Amendments to an existing law, the bill increased the value of contributions to food banks from farmers, packers and processors by altering how the state’s tax credit is calculated. Most of the food donated comes from the fields. The changes help farmers cover harvest and delivery costs. Passed by the Legislature and signed by the Governor.
SB 1386, Resource Conservation: Working and Natural Lands, Lois Wolk (Davis)
This bill requires state agencies to consider farms, ranches, natural parks and open space as essential vehicles for capturing carbon to meet the state’s bold greenhouse gas reduction goals. Passed by the Legislature and signed by the Governor.
SB 1383 Reduction of Short-lived Climate Pollutants, Ricardo Lara (Bell Gardens)
Requires the state to implement a comprehensive strategy to reduce emissions of short-lived climate pollutants, with particular impacts of methane released from dairies. Some advocates feel the bill was watered down. Passed by the Legislature and signed by the Governor.
AB 2715 Farmworker Energy Efficient Housing, Eduardo Garcia (Coachella Valley), Luis Alejo (Salinas), and Bill Dodd (Sacramento)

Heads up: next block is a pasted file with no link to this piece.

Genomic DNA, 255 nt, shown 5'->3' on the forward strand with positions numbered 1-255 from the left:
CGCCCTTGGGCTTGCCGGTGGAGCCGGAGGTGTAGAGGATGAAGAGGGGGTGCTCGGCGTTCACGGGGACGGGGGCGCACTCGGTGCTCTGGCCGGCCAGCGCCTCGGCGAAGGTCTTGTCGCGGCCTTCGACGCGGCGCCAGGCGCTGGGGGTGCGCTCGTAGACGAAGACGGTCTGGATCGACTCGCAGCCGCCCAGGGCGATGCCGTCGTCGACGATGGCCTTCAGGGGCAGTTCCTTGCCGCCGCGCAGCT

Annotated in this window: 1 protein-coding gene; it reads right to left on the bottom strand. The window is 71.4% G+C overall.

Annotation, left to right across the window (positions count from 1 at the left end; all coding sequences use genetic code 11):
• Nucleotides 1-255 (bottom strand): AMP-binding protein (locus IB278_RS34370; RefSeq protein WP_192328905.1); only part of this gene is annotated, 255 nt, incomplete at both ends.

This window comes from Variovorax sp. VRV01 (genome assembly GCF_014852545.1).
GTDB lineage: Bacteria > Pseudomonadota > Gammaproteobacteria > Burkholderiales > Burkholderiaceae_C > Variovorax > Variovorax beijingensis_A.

The bill would have established the Agricultural Working Poor Energy Efficient Housing Program and appropriated $50 million from the Greenhouse Gas Reduction Fund (GGRF) to weatherize and make energy efficient (including new appliances) the owner occupied and rental units of agricultural workers. Passed in the Assembly, but killed by Senate Appropriations.
AB 1826 Update of Organic Products Certification Regulation, Mark Stone (Santa Cruz)
This bill recast and revised the composition of the California Organic Products Advisory Committee; reduced certification fees and recordkeeping burdens. Passed by the Legislature and signed by the Governor.
AB 2635 California Healthy Food Financing Initiative Fund, Agricultural Committee
Extends until 2023 a program creating an account in the California general fund for investing in healthy food access and community food projects in low-income rural and urban communities. Sadly it remains unfunded and therefore, ineffective. Passed by the Legislature and signed by the Governor.